Czech Technical University in Prague

Coordinates: 50°6′7.8″N 14°23′18.5″E / 50.102167°N 14.388472°E / 50.102167; 14.388472
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Czech Technical University in Prague
České vysoké učení technické v Praze
MottoScientia est potentia (Latin)
Motto in English
Knowledge is power
Established1707 / 1806
RectorVojtěch Petráček
Administrative staff
1,786 (2019)
Students17,229 (2019)
Czech Republic

50°6′7.8″N 14°23′18.5″E / 50.102167°N 14.388472°E / 50.102167; 14.388472
University rankings
Regional – Overall
QS Emerging Europe and Central Asia[1]12 (2022)

Czech Technical University in Prague (CTU) (Czech: České vysoké učení technické v Praze, ČVUT) is one of the largest universities in the Czech Republic with 8 faculties, and is one of the oldest institutes of technology in Central Europe. It is also the oldest non-military technical university in Europe.[2]

In the academic year 2020/21, Czech Technical University offered 130 degree programs in Czech and 84 in English. It was considered one of the top 10 universities in emerging Europe and Central Asia in the same year.[3]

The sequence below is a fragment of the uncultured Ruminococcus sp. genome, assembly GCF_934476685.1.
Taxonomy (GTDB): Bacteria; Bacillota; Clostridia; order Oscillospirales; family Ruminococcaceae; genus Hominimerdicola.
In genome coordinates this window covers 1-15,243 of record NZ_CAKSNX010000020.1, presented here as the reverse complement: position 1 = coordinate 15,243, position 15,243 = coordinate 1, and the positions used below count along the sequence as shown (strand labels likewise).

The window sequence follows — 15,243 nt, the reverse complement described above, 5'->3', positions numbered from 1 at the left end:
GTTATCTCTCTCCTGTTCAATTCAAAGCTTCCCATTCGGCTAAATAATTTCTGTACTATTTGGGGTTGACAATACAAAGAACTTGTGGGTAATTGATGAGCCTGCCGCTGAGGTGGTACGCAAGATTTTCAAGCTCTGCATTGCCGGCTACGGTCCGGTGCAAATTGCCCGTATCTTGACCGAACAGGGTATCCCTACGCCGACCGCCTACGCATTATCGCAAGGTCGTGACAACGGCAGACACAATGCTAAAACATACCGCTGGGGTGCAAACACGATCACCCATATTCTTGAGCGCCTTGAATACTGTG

The founding decree of the Czech Technical University, ratified by Joseph I, Holy Roman Emperor; January 18, 1707

It was established as the Institute of Engineering Education in 1707, but as a secondary education (high school) instead of a tertiary university, by Emperor Joseph I[4] as a response to Christian Josef Willenberg's petition addressed to preceding emperor Leopold I. In 1806, the institute of Engineering Education was transformed into Prague Polytechnical Institute (or Prague Polytechnic), i.e. a school independent of the University of Prague. After the disintegration of the Austro-Hungarian Empire, the name of the school was changed in 1920 to the Czech Technical University in Prague.


In 1705, Christian Josef Willenberg [de; cs] asked Emperor Leopold I for permission to teach "the art of engineering". Later, the emperor's only son, who succeeded him on the throne in 1707 as Joseph I, ordered the Czech state of Prague to provide engineering education. For various reasons, the request was not implemented for some time. However, in October 1716, Willenberg repeated the request. Finally, on 9 November 1717, a decree by the Czech state granted Willenberg the first engineering professorship in Central Europe (formally as part of University of Prague). On 7 January 1718, he began teaching.

Initially, Willenberg started teaching only 12 students in his own apartment (six barons, four knights, and two burghers), but gradually students proliferated (in 1779, there were around 200) and they started studying in more suitable premises. Initially, the training focused mainly on the military. Teaching in the first year lasted one hour per day; in the second year, almost two.